“Edcuation” and “consumers” don’t go together
I always get really, really worried when I read or hear the phrase “we’re going to educate our consumers” about our brand. Why? Well, first because we’re supposed to be solving problems and making life easier for our consumers, not asking them to go to brand school. Second, because any attempt to educate consumers is going to a) cost you a lot, b) not be very effective.
Well, here are Vodafone at it. I read in Marketing that the brand is “Planning to educate consumers to use the full range of mobile services on offer, rather than simply calls and texts”. The campaign will use digital, direct mail, outdoor and TV ads. There will also be experiential activity to demonstrate that you can set up mobile email in 2 minutes. That sounds like a whole lot of education.
What Vodafone are really thinking is more like: “You stupid bloody consumers! If only you use the frigging internet on your phone, as you do in the business plan that justified blowing billions on a 3G licence! Sit down and let us tell you again what you’re supposed to do”. The problem they and other mobile operators face is that after years of effort and millions of marketing money, data usage on mobiles (for web surfing and email) is still very small.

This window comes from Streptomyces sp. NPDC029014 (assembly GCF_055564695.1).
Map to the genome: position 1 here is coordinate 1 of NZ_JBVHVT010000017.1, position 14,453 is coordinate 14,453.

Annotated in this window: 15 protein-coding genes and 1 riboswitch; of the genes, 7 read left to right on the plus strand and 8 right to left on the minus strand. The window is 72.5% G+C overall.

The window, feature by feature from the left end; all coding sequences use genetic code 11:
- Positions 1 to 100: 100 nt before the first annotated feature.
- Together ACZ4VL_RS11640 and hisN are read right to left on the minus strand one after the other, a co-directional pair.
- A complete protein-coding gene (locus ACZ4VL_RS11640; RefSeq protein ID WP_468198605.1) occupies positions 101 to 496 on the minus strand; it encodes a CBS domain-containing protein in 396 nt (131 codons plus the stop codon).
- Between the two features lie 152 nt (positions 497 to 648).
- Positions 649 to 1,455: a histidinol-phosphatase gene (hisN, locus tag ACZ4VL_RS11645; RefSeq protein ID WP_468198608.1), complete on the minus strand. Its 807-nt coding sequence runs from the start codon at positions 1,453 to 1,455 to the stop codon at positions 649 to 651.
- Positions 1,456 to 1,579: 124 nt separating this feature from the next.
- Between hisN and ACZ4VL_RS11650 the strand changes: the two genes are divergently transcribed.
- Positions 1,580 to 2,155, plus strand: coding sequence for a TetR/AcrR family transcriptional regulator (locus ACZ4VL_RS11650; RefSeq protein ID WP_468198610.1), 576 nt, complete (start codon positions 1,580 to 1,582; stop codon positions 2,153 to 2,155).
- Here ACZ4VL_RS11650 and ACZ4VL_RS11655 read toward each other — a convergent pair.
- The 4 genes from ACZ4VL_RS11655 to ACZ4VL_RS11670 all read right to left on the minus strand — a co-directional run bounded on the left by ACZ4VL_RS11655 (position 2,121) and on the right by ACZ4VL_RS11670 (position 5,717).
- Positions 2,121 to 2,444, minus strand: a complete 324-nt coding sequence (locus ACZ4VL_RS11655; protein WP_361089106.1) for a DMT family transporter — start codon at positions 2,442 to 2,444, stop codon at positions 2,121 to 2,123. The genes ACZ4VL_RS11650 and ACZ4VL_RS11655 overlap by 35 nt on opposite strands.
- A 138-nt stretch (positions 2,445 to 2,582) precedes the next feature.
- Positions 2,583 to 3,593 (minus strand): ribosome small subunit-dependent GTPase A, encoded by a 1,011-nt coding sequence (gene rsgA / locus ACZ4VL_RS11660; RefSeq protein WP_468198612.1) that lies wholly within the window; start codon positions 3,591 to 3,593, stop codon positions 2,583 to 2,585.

Of course, there is another, much better way to get people to use more of your stuff. And that is to make your product so easy and nice to use that people want to. They don’t need education. This is what has happened with the, you knew it was coming, iPhone. Check out these killer stats as reported in the FT. On the O2 network, only 1.8% of non-iPhone users get through more than 25MB of data usage a month. I guess Vodafone is not much better. Well, have a stab at what the same figure is for iPhone users on O2. What do you reckon. 10%? 20%? Maybe even 30%?
Nope. Its 60%.
This is a seismic shift in consumer behaviour. And it came about because you don’t need to be educated on how to surf the web or send email on an iPhone. Its really easy, and it works. More than that. Its actually a nice experience. Check out the options below: which looks nicer to use?
And with the new Apps store of easy to download and use applications, the iPhone is set to make another leap forward. I posted on the App store here.
The other smart thing Apple did with O2 is to have unlimited data usage built into the, pretty pricey, monthly tarrifs. So, you don’t even think about checking the weather, stock prices or news, you just do it. As part of their education drive, Vodafone are now following the iPhone lead and offering the same sort of inclusive data tarrifs.So, next time you hear “consumer” and “education” in the same phrase, beware. And ask if a better route is not to make the product or service nicer, easier and more affordable to use.